Avoid sugar, caffeine, and alcohol in drinks, all of which will make you lose fluids. Drink plenty of water, and don’t wait until you’re thirsty to do it. Hess said electrolyte drinks can be helpful in rehydrating, especially during sustained activity, but you don’t need to seek out a certain brand: lightly salted water is good.
Either way, drink the water you have, and carry plenty with you if you’re going out in nature. For hikers in the Phoenix area, the city recommends carrying 16 to 32 ounces per hour per person.
Wear light-colored, lightweight clothes. When outside, seek shade where possible; wear sunblock; and bring a hat or parasol.
How to protect your home
Keep blinds drawn and use window reflectors. Avoid using heat-emitting appliances like ovens and stoves. Where possible, use weather stripping and insulation to keep cool air in and hot air out. If investing in home efficiency is out of reach, investigate the Low Income Home Energy Assistance Program and similar programs in your area that might subsidize costs.
A 2019 study from the University of Sydney confirmed that using an electric fan is beneficial when it’s hot and humid, but may be harmful when it’s both very hot and very dry.
Soaking feet in cool water, ice towels, and wet clothing can all be effective strategies. Other ideas only work in certain conditions. Evaporative coolers (also known as swamp coolers), are cheaper than air conditioning to run, but they won’t help when it’s very humid.
Dehumidifiers may help with comfort, but don’t expect them to lower room temperatures.
What to do when things heat up
“It’s important to recognize that heat is a really dangerous hazard when people aren’t protected from it,” Hess said.
When heat exhaustion sets in, symptoms include nausea, headache, and fatigue. At that point, experts recommend cooling down quickly to prevent heat stroke. The two major signs of heat stroke, Hess said, are an elevated body temperature and confusion or delirium. If you see these symptoms, seek immediate medical attention.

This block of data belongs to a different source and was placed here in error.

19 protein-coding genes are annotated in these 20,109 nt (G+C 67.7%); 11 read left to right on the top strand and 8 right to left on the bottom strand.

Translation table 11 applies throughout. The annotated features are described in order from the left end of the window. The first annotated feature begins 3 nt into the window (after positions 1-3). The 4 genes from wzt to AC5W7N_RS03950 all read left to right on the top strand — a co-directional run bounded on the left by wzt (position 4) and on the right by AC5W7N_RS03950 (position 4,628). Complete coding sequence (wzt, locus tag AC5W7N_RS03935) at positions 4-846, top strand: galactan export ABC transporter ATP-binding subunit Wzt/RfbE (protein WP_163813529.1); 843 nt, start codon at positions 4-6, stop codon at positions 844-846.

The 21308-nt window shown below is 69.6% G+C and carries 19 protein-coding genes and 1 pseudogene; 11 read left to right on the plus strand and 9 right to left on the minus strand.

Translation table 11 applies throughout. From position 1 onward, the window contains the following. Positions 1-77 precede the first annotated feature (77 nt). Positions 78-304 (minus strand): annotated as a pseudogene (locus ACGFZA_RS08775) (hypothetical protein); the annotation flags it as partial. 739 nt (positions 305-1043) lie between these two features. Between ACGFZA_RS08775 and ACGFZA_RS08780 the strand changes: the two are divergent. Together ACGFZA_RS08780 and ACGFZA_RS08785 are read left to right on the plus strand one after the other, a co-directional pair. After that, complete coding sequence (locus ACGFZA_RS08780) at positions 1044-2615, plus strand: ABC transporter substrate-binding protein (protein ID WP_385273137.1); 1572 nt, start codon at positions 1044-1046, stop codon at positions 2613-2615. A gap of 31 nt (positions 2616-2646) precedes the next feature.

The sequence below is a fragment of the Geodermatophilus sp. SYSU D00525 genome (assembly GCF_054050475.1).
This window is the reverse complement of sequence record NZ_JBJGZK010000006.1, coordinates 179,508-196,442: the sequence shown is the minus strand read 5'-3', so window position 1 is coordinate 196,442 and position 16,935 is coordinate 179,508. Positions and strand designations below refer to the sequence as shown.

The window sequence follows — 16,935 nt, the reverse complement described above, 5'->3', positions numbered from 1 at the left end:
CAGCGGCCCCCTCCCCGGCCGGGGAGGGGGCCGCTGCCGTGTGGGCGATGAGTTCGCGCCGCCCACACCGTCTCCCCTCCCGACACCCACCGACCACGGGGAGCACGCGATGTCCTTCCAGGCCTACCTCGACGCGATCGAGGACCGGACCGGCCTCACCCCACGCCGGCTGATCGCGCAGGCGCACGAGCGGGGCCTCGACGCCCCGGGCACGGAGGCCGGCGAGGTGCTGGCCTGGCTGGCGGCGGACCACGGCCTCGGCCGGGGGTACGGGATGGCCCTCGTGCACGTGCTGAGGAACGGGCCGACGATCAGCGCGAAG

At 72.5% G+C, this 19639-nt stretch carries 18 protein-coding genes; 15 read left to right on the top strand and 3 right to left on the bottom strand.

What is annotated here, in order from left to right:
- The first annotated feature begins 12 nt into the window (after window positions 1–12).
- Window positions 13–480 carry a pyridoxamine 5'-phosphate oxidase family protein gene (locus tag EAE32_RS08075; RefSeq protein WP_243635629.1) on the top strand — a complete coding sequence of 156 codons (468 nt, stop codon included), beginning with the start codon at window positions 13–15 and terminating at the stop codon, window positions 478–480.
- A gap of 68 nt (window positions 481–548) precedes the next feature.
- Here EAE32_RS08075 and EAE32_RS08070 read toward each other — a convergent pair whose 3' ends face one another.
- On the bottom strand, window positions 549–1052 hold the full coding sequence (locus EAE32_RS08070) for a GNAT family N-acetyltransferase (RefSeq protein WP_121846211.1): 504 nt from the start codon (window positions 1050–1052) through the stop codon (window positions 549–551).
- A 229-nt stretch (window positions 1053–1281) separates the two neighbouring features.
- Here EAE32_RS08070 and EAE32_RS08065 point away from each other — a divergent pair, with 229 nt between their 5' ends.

Seek a cooling center if your home gets too hot. Air conditioning is obviously effective at cooling, but not everyone has it—and for some people who do, running it may be prohibitively expensive.
“There are definitely caveats with air conditioning. It’s expensive to install, and it requires more electricity than other measures to operate,” Hess said. “In public health, we’re reluctant to emphasize air conditioning as a primary strategy.”
Places like libraries, shopping malls, or community centers can provide relief. Public cooling centers, hydration stations, and ways to reach them are all part of the effort to keep people safe in Phoenix.
“We’ll be talking to a couple living in their vehicle in a parking lot, and they didn’t realize the building right next to where they’re parked is open to go in and cool off for a couple hours,” Hondula said.
Hess noted that evenings can be a vulnerable time for elders because heat accumulates throughout the day, particularly in cities, and people may stop contact in the late afternoon, thinking that the worst of the heat has passed.
Hondula echoed this caution. “It doesn’t take very long to transition from being in a good situation to not a good situation,” he said. “We can’t check on each other too much on our hottest days.”
Credit to National Geographic website.